15 of 16 people found the following review helpful
Welcome to Afghanistan,
This review is from: Caravans (Mass Market Paperback)
The fictional first person account of a young American diplomat in 1940s Afghanistan, Caravans by James Michener weaves a compelling tapestry of adventure, history, and romance. Simultaneously the backdrop and main character, Afghanistan materializes before the reader's eyes with the turning of each page. The story revolves around Mark Miller, assigned to the U.S. embassy in Kabul, and his mission to discover what has happened to a young American woman in Afghanistan whose family has not heard from her in months.
The Afghan mosaic of culture and geography emerges through Michener's writing in one of his most enthusiastic works. Setting forth at an ambling pace, Caravans allows the richness of Afghanistan to permeate the story as the plot asserts itself. The middle portion of the book broadens both the story and the reader's understanding of this foreign land, while the plot accelerates toward the conclusion.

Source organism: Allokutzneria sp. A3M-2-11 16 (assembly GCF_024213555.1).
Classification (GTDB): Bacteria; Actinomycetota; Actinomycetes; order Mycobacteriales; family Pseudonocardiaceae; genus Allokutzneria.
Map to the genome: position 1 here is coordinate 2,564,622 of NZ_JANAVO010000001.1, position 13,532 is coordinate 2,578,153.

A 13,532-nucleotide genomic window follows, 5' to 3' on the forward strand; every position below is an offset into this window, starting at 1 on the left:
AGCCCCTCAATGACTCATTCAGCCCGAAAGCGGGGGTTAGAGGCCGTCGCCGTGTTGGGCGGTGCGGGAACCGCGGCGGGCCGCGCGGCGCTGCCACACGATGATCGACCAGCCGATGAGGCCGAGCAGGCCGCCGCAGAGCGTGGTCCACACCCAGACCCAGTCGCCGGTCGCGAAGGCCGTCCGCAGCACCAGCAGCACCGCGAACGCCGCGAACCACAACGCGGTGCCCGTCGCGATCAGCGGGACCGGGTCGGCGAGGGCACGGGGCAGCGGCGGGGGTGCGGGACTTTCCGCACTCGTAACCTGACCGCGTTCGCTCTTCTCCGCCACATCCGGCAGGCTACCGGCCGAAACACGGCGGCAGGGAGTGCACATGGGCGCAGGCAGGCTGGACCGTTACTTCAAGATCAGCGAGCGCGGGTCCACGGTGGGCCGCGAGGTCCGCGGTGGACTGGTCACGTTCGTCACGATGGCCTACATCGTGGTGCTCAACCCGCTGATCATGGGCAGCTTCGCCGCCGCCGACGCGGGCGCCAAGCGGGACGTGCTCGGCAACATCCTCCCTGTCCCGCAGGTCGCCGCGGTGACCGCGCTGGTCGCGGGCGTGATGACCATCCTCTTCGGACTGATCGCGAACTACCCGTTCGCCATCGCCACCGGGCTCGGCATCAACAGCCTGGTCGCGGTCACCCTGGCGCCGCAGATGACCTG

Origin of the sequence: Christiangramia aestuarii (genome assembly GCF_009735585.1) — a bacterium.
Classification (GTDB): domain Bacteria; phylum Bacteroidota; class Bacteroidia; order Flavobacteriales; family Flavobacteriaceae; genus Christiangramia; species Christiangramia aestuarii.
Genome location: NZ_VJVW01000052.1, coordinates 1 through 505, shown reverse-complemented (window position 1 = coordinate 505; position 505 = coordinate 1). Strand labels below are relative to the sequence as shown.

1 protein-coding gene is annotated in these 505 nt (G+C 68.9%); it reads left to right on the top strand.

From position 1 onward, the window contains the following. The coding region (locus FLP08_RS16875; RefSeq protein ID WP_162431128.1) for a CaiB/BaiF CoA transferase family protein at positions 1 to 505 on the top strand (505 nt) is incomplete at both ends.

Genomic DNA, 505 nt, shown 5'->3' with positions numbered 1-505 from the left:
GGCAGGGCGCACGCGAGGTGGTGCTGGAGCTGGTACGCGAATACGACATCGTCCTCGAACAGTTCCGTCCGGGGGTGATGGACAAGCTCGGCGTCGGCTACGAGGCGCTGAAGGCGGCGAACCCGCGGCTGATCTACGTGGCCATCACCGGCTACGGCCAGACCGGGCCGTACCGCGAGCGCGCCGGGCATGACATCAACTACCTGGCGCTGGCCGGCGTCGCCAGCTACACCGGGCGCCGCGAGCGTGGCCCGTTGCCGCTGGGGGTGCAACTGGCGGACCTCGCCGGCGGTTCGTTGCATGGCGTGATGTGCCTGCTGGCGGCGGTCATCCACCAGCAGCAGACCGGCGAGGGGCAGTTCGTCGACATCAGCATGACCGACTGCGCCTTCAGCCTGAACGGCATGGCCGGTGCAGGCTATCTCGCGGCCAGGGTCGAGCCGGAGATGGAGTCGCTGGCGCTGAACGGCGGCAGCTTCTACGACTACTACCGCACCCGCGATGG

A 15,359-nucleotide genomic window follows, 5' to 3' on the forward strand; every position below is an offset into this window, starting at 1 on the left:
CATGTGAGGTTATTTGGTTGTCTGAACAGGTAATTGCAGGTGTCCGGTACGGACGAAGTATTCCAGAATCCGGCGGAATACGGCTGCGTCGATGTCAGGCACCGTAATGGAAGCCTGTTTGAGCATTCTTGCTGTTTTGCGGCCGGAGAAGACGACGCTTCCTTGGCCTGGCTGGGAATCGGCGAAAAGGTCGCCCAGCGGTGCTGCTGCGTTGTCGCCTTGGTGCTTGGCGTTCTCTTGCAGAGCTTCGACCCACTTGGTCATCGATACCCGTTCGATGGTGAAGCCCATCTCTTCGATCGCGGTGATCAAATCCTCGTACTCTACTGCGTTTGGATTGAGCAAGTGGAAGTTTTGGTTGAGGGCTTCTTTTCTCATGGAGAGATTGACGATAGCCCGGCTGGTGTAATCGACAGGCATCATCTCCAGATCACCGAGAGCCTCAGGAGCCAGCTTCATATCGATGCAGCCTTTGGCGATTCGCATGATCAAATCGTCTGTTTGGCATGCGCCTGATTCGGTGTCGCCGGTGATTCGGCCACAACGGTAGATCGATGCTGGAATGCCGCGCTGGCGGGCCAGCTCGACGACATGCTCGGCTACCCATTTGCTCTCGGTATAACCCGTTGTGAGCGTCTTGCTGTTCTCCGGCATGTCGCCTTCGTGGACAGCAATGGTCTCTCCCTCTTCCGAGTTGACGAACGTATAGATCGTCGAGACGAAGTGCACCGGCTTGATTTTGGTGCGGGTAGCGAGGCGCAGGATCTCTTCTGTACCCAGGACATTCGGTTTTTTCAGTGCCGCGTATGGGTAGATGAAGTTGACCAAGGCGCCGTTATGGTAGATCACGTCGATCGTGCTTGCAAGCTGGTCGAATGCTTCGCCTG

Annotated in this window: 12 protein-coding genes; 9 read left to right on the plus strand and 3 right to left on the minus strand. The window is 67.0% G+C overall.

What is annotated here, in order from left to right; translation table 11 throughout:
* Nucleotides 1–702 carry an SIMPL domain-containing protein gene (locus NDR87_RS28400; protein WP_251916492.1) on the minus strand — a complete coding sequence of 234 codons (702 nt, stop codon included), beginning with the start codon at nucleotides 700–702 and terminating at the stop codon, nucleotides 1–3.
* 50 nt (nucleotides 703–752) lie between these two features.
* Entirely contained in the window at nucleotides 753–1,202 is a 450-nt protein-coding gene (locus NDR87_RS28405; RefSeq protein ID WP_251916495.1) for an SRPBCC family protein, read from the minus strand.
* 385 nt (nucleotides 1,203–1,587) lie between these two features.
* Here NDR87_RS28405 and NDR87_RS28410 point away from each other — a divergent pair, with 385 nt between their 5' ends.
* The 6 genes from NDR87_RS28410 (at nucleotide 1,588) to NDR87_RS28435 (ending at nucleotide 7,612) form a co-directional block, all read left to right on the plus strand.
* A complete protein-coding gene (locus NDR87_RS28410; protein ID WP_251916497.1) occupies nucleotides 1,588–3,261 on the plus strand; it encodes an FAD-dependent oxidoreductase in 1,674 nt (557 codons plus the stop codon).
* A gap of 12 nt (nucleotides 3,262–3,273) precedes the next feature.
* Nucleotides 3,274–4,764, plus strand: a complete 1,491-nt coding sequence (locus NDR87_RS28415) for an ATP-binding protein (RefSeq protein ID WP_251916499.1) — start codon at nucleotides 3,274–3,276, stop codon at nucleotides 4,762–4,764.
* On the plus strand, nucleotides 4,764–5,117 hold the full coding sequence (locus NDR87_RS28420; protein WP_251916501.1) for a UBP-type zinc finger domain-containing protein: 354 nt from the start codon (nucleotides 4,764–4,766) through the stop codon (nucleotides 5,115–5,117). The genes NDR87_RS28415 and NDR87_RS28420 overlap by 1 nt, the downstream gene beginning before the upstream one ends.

What Caravans leaves to be desired lies in the absence of an adequate treatment of the thousands of years of Afghan history preceding the 20th century. In addition, the conclusion's rapid onset jars the reader out of the book's lullaby rhythm. To be fair, however, doing justice to the entirety of Afghanistan's history would require multiple volumes, and the conclusion, while rapid, presents itself at the appropriate time.
For a reader seeking to understand more about Afghanistan in light of the events of September 11, 2001, Caravans is an especially palatable introduction the country. With no mention of the Taliban nor modern day terrorism, the book nonetheless convinces the reader of the severity of life in Afghanistan.